iikoDelivery Logistics module is designed to control drivers. It distributes orders among them and plots routes taking into account the preparation and delivery times.
This module requires a separate license. Please contact iiko sales department or the iiko partner where you purchased the system.
How does it work?
The module operating principle is the following:
- An order is registered with the system.
- Once the order’s status is changed to “In progress”, it will be sent to the router.
- Prior to routing, the new order address is recognized by the system and mapped. If the address cannot be recognized, an operator shall correct it manually.
- A router receives the data on all currently available orders and drivers.
- The module estimates routes and distances between points and plots the first version of routes by way of combining the nearest points.
- The module assign drivers to orders by combining them into routes. Each new route will be compared to the previous one against the following parameters:
- Distance of run
- Average travel time
- Time between an order and driver’s arrival
- Uniformity of work load of all drivers
If a new route has better combination of the mentioned parameters, it becomes a basis for further optimization.
- Optimization operation will be repeated until improvements are no longer observed. Then the algorithm stops and returns final routes linked to drivers.
Eventually, a few moments after a new order’s status is changed to “In progress”, the iikoDelivery Logistics module will offer the best routes for all the current delivery orders.
Which parameters are included into the algorithm
- Delivery time The module predicts the delivery time and tries to reduce it.
- Preparation time Taking order preparation time into account, the module defines whether a driver shall wait for the next order or rather deliver already prepared ones, while the rest orders will be delivered by other drivers.
- Driver’s idle time By tracking this parameter and reducing it, the module helps to evenly distribute work load among drivers and send first those who came back from the previous route the first.
- Average time spent with customer The parameter is specified for more accurate estimation and includes parking time, time to reach the required floor, take payment and return to the car.
- Maximum time between route orders The parameter allows to avoid such situations when one order is prepared and is cooling down in a restaurant while a driver is waiting for another order to be prepared.
- Maximum route time The parameter allows to limit the route length by time, so that one is able to adjust the algorithm to one’s own business processes.
How do I assign drivers manually?
If you need to dispatch a particular driver to deliver an order, the iikoDelivery Logistics module has an option to do so. In this case, the offered routes will have this order linked to the driver in question. The module will plot a route for this driver and pick other delivery orders for him.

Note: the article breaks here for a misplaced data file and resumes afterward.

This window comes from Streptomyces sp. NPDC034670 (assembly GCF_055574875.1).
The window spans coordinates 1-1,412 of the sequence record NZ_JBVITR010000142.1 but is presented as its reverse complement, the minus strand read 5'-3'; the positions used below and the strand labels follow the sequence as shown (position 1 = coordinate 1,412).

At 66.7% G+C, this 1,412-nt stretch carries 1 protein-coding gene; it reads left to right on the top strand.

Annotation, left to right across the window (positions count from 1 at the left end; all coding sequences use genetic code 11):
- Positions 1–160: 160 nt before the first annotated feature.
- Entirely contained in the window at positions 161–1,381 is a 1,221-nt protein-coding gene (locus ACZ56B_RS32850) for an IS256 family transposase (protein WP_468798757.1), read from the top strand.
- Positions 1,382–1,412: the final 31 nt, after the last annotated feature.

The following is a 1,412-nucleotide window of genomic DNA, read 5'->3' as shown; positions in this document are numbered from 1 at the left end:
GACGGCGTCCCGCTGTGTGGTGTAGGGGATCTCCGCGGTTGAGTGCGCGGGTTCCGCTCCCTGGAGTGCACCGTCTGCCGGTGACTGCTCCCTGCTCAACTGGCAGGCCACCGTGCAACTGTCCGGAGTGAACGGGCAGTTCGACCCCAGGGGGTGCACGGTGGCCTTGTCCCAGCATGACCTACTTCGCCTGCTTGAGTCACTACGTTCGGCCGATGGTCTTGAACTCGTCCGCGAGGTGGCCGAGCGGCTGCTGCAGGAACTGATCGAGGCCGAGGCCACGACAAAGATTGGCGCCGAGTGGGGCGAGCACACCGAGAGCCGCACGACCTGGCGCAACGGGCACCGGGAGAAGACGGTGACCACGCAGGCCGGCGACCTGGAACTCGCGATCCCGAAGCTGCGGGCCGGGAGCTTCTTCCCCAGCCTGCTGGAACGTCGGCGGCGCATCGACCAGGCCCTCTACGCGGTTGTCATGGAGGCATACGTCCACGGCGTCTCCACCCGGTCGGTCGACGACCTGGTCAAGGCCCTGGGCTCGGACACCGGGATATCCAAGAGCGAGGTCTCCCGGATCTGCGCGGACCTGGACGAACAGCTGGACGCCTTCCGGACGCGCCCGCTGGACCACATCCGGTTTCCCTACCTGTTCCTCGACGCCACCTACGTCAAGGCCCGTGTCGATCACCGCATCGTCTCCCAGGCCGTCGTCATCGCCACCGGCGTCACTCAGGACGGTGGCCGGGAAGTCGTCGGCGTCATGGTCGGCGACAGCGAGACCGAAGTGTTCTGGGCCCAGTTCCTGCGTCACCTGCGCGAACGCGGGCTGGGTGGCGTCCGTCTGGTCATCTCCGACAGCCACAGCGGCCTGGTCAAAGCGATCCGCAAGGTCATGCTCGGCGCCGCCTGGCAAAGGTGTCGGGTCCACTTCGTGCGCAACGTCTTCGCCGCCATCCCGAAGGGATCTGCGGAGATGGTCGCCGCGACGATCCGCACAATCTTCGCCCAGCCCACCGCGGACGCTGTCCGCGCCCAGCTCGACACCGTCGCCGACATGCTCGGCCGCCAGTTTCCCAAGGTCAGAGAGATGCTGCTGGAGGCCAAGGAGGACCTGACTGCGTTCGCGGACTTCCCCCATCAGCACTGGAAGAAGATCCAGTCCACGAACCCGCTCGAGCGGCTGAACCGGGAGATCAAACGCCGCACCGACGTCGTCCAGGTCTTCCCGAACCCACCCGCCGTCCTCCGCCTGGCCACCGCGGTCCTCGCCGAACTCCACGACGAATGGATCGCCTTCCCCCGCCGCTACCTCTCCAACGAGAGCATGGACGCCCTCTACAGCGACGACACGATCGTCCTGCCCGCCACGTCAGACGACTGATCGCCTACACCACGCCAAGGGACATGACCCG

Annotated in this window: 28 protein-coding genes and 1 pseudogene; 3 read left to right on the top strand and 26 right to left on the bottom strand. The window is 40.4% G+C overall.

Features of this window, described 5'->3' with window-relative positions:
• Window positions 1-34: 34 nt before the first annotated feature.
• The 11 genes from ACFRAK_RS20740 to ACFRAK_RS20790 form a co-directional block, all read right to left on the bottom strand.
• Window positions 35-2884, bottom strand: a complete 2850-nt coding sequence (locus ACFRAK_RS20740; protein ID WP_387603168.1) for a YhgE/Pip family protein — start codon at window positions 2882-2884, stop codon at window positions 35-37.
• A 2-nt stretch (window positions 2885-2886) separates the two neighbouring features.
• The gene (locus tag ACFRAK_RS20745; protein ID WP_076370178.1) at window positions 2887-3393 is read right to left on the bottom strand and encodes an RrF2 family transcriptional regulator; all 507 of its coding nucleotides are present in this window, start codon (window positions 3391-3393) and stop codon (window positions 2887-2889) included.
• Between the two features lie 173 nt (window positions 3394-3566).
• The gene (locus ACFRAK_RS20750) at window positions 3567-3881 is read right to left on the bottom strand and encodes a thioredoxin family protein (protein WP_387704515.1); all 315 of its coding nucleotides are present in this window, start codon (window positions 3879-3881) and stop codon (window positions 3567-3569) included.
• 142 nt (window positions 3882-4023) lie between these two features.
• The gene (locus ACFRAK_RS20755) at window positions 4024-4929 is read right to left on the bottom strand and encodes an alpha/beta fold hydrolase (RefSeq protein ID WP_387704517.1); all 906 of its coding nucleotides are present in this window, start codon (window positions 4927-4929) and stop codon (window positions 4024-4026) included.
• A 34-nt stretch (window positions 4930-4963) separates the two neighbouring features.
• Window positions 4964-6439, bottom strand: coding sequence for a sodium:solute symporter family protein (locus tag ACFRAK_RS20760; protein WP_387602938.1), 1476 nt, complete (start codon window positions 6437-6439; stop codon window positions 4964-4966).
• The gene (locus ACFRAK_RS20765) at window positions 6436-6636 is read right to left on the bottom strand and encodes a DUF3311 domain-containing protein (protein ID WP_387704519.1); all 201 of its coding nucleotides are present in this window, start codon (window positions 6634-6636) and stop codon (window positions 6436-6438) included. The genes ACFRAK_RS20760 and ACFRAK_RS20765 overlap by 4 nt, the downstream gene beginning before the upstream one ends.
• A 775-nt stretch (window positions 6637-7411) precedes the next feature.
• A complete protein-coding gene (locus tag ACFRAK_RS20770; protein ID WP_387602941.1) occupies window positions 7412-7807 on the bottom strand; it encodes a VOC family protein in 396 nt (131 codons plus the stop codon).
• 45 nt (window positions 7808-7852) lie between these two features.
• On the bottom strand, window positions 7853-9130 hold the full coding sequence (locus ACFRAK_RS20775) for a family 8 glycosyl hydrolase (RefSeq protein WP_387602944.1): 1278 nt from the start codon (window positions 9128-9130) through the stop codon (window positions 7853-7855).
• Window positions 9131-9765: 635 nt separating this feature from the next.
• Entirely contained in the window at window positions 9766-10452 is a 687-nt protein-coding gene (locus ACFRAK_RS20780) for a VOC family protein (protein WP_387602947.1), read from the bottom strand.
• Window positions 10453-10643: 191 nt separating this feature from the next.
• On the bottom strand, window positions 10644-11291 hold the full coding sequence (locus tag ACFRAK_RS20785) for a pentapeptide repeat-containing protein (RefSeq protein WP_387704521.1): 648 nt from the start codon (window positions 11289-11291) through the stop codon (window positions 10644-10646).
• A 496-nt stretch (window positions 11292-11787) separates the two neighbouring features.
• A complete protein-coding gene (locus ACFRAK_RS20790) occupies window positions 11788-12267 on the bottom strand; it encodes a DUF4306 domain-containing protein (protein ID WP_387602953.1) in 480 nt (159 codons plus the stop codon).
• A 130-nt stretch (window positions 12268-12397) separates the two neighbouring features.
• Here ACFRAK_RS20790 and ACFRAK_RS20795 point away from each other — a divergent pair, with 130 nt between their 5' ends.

What are other settings?
- Maximum number of orders per route. The parameter allows to limit the number of addresses per route, if such limits are adopted in the restaurant.
- The strategy during the peak workload periods when there are more orders than drivers can deliver without delays. You may configure the algorithm in such a way that it will keep adding such orders to routes while trying to minimize delays. Otherwise it may notify operators of such orders and let them manually choose drivers.
How does iikoDelivery Logistics facilitate day-to-day operations?
Assume you have received six delivery orders within ten minutes while there are three drivers at your disposal, each of which may take no more than three orders with them at a time. Such situation implies 210 different route options. Even an experienced logistics specialist is not able to keep all the possible options in mind to handle even such small number of orders. Besides, there is a high probability of making mistakes. You can be sure that computerized control will make your drivers’ work flow efficient and smooth.
By selecting optimal routes you may shorten the distance a driver covers up to two kilometers per trip. If a driver has at least five trips per day, his excessive mileage may come up to 300km, which is 3,600km per year. If you translate kilometers into gas and car maintenance cost, you would get a considerable amount.
Among other positive effects of automated planning is the reduction of delays number and delivery time. Furthermore, it is likely that in case of automated planning, the same number of orders may be handled by fewer drivers.
iikoDelivery Logistics is easy-to-operate and does not require additional skills or action. Once a new order is processed, it will be automatically put on the delivery list, and the system will plot new routes taking into account both the destination and all available drivers. That is, if a driver is assigned to two orders and there is the third one just came up to be delivered to the same building, it will be automatically included into the route of the nearest driver. Alternatively, assume there was an advance order placed and to be completed by 5:00PM, but at 4:20PM there was a rush order taken to be delivered in the vicinity of the first point. The system would propose to send both orders with the same driver and make a hint when the driver shall start.
When a driver is getting ready for the trip, a route list will be printed out and their deliveries will no longer be taken into account in creating of routes. All the routes are assigned to drivers automatically which allows to avoid hazing among them when more experienced drivers choose better orders leaving the rest to the new employees. You can reassign drivers manually, but they cannot do it by themselves. The system accounts for the drivers’ clock-in/clock-out times, that is why it is aware of the number of people to be involved in delivering orders.